Petar I Petrović-Njegoš
|Prince-Bishop of Montenegro|
|Native name||Петар I|
Njeguši, Montenegro, Ottoman Empire
Cetinje, Montenegro, Ottoman Empire
|Denomination||Serbian Orthodox Christian|
|Coat of arms|
|Feast day||October 31 (Gregorian calendar), October 18 (Julian calendar)|
|Venerated in||Eastern Orthodox Church|
|Title as Saint||St Peter of Cetinje|
|Canonized||by Serbian Orthodox Church|
Petar I Petrović Njegoš (St. Peter of Cetinje) (1747–1830) (Serbian Cyrillic: Петар I Петровић Његош, Свети Петар Цетињски) was the ruler of Montenegro, the Cetinje Metropolitan of the Serbian Orthodox Church (Serbian: Владика or Vladika) and Exarch (legate) of the Serbian Orthodox Church throne. He was the most popular spiritual and military leader from the Petrović dynasty. During his long rule, Petar strengthened the state by uniting the often quarreling tribes, consolidating his control over Montenegrin lands, introducing the first laws in Montenegro (Законик Петра I or Zakonik Petra I) and launching the first program of national liberation and unification of Serbs.
Battles and wars
Against the Ottoman Empire (1785–96)
He had benefited from four years' schooling in a military college (1762-1766) in Imperial Russia, was known to have been Vasilije III Petrović-Njegoš's choice as successor, and had strong support among the clan chiefs. He had unquestioned moral authority strengthened by his military successes. His rule prepared Montenegro for the subsequent introduction of modern institutions of the state: taxes, schools and larger commercial enterprises.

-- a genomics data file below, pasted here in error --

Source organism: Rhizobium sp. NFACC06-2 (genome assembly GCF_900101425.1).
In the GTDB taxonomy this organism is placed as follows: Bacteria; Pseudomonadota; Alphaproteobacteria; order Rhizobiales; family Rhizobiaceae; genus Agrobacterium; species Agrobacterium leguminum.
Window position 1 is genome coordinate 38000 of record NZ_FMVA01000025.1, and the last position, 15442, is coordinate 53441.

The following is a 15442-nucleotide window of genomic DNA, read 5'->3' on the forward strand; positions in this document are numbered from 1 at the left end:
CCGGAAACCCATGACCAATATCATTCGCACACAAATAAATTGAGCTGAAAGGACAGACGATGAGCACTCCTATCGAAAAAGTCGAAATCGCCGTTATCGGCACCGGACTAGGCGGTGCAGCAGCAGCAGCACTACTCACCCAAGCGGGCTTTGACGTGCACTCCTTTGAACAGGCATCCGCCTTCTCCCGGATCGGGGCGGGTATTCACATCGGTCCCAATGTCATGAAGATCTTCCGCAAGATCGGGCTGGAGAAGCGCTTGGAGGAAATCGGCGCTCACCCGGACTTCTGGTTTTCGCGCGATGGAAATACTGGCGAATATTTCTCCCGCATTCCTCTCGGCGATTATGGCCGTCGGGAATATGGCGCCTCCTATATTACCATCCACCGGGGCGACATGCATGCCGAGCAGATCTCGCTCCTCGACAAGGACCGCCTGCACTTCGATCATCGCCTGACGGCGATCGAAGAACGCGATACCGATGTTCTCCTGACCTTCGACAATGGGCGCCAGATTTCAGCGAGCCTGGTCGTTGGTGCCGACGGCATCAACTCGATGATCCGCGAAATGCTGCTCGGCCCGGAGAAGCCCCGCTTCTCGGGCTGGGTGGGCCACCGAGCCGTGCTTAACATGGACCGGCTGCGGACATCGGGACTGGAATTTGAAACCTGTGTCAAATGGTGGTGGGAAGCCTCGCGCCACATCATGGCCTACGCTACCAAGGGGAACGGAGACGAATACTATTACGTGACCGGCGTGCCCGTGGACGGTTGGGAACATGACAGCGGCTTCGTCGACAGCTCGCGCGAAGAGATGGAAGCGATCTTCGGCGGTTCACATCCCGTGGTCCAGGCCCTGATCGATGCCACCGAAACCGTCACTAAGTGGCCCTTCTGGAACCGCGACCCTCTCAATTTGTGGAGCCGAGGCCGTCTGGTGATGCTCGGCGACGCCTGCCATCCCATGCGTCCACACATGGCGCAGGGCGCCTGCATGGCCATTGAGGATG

He was made a bishop by Mojsije Putnik of the Metropolitanate of Karlovci at Sremski Karlovci on the 13th of October 1784. During his long trip to Russia that year and the following (1785), Montenegro was attacked by Turkish forces. When Vladika Petar I returned from Russia, he began a war of liberation. At the crucial battle at Krusi (a village in Lješanska nahija) the Turkish Army of 30,000 led by Mahmut-Paša Bušatlija and assisted with seven French officers was defeated with heavy casualties by a force of 6,000 Montenegrins led by Vladika Petar I (3 Oct. 1796). In this famous battle Mahmut-pasha was killed. After the victory Petar enlarged the territory of Montenegro and became virtually independent of the Ottoman Empire.
Against the French Empire (1806–07)
In 1806, the troops of Napoleonic France advanced toward the Bay of Kotor in Montenegro. The Montenegrin army led by Vladika Petar I, aided by several Russian battalions and the fleet of Admiral Dmitry Senyavin pushed them back to Dubrovnik. But soon after, Russian Tsar Alexander I asked Montenegrins to relinquish control of Boka to Austria. However, after Montenegrins retreated to Herceg Novi, Alexander changed his mind again, and with a help of Montenegrins conquered Brač and Korčula. In the meantime, France encouraged Turkey to attack Russia, which withdrew its fleet from the Adriatic to defend the Ionian islands. The Treaty of Tilsit (1807) between Russia and France granted the control of the Bay of Kotor to France.
Against the Ottoman Empire (1820)
Petar was the conceiver of a plan to form a new Serbian Empire out of Bosnia, Serbia, Herzegovina and Montenegro with Boka, with Dubrovnik as its Imperial Capital. In 1807, he sent a letter to the Russian General of the Danube Army regarding this subject: "The Russian Czar would be recognized as the Tsar of the Serbs and the Metropolitan of Montenegro would be his assistant. The leading role in the restoration of the Serbian Empire belongs to Montenegro."
He was canonised as Saint Peter of Cetinje by his successor Petar II Petrović Njegoš. The Serbian Orthodox Church celebrates him on October 31, Gregorian calendar, which is October 18 in the Julian calendar.
- The Lore in Verse (Поучење у стиховима)
- The Sons of Ivan-bey (Синови Иванбегови)
- Poem to Karageorge (Пјесма Карађорђу)
- To Serb Christmas Eve (Српско Бадњи вече)
|Prince-Episcope of Montenegro
- Свети Петар Цетињски: Житије, дјело, молитва
- Speeches to Montenegrins before battles against Turks on Martinici and on Krusi, 1796
- of Petar I